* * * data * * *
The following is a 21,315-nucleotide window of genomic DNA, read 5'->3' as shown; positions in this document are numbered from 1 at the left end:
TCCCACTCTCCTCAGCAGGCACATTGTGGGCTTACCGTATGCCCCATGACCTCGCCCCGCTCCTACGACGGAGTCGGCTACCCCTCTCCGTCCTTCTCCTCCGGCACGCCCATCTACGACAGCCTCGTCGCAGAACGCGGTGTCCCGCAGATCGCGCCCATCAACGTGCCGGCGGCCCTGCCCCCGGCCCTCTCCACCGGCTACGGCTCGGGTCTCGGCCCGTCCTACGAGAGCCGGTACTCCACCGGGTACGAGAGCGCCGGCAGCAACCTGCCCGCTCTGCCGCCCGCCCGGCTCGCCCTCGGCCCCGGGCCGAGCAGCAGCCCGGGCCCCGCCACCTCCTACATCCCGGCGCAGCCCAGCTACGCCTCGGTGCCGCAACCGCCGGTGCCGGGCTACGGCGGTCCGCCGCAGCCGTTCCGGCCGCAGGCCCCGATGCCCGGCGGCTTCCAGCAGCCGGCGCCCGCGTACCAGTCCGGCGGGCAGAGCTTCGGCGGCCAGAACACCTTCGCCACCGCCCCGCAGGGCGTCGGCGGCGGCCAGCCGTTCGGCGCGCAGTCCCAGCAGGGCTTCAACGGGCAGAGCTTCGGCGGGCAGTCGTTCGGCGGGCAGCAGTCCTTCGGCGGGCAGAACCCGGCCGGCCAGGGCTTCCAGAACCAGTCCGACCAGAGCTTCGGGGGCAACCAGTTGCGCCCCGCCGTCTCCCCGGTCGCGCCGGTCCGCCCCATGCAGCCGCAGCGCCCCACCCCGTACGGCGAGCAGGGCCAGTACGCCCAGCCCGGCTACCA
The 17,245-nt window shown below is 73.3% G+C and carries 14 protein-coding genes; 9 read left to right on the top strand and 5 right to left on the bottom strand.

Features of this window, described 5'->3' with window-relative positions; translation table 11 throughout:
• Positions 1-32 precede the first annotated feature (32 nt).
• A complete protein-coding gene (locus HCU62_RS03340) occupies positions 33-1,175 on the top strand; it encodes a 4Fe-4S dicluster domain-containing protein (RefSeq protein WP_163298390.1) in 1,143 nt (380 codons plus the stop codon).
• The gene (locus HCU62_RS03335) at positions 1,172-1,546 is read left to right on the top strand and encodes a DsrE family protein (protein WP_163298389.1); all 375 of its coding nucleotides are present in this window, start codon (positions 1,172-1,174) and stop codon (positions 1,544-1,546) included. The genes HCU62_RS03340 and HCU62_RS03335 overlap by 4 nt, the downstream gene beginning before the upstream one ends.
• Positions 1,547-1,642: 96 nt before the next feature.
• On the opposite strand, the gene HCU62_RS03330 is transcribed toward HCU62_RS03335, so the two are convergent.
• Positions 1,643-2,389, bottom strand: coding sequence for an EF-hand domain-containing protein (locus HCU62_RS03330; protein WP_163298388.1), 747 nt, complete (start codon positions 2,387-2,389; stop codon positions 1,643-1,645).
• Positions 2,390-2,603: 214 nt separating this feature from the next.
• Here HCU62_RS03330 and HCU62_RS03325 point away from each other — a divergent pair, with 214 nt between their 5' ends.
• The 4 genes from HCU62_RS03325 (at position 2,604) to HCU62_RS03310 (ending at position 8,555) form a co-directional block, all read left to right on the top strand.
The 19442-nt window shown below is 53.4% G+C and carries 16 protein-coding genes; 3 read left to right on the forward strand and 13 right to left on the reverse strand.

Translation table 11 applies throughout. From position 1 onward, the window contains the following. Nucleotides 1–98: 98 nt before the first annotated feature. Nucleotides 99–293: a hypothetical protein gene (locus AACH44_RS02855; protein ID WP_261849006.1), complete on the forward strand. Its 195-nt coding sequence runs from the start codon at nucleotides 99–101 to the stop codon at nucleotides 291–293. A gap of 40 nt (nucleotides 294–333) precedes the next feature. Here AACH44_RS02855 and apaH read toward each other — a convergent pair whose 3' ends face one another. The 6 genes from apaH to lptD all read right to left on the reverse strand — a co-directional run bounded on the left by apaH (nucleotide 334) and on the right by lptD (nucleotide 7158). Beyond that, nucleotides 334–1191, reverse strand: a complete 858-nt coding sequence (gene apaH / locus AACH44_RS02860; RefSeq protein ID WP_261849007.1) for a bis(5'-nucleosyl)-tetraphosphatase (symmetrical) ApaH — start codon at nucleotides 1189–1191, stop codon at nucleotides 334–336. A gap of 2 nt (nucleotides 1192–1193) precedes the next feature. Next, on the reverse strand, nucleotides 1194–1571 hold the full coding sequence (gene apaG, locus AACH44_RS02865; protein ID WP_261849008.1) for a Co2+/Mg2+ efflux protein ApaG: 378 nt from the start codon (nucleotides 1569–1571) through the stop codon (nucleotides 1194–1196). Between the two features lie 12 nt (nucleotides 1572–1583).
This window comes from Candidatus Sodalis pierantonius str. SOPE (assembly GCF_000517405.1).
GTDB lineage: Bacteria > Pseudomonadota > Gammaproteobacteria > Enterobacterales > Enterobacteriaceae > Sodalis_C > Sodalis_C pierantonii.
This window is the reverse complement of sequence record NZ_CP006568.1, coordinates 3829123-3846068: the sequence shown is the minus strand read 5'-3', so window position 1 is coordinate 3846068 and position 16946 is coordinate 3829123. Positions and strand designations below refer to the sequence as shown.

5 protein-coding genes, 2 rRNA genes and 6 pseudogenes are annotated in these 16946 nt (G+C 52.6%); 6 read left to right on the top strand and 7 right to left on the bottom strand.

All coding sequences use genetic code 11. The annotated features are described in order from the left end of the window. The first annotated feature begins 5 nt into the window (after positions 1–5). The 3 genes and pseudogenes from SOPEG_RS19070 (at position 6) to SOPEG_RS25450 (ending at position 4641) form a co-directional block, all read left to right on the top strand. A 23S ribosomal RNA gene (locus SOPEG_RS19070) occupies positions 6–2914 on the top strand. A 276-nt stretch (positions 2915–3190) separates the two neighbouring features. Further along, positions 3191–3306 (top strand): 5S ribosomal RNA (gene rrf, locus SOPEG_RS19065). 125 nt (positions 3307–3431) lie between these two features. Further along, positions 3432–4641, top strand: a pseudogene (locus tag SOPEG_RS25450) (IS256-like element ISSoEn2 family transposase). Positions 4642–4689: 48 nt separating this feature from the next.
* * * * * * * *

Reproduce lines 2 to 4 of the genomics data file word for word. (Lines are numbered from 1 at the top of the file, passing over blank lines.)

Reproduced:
TCCCACTCTCCTCAGCAGGCACATTGTGGGCTTACCGTATGCCCCATGACCTCGCCCCGCTCCTACGACGGAGTCGGCTACCCCTCTCCGTCCTTCTCCTCCGGCACGCCCATCTACGACAGCCTCGTCGCAGAACGCGGTGTCCCGCAGATCGCGCCCATCAACGTGCCGGCGGCCCTGCCCCCGGCCCTCTCCACCGGCTACGGCTCGGGTCTCGGCCCGTCCTACGAGAGCCGGTACTCCACCGGGTACGAGAGCGCCGGCAGCAACCTGCCCGCTCTGCCGCCCGCCCGGCTCGCCCTCGGCCCCGGGCCGAGCAGCAGCCCGGGCCCCGCCACCTCCTACATCCCGGCGCAGCCCAGCTACGCCTCGGTGCCGCAACCGCCGGTGCCGGGCTACGGCGGTCCGCCGCAGCCGTTCCGGCCGCAGGCCCCGATGCCCGGCGGCTTCCAGCAGCCGGCGCCCGCGTACCAGTCCGGCGGGCAGAGCTTCGGCGGCCAGAACACCTTCGCCACCGCCCCGCAGGGCGTCGGCGGCGGCCAGCCGTTCGGCGCGCAGTCCCAGCAGGGCTTCAACGGGCAGAGCTTCGGCGGGCAGTCGTTCGGCGGGCAGCAGTCCTTCGGCGGGCAGAACCCGGCCGGCCAGGGCTTCCAGAACCAGTCCGACCAGAGCTTCGGGGGCAACCAGTTGCGCCCCGCCGTCTCCCCGGTCGCGCCGGTCCGCCCCATGCAGCCGCAGCGCCCCACCCCGTACGGCGAGCAGGGCCAGTACGCCCAGCCCGGCTACCA
The 17,245-nt window shown below is 73.3% G+C and carries 14 protein-coding genes; 9 read left to right on the top strand and 5 right to left on the bottom strand.

Features of this window, described 5'->3' with window-relative positions; translation table 11 throughout: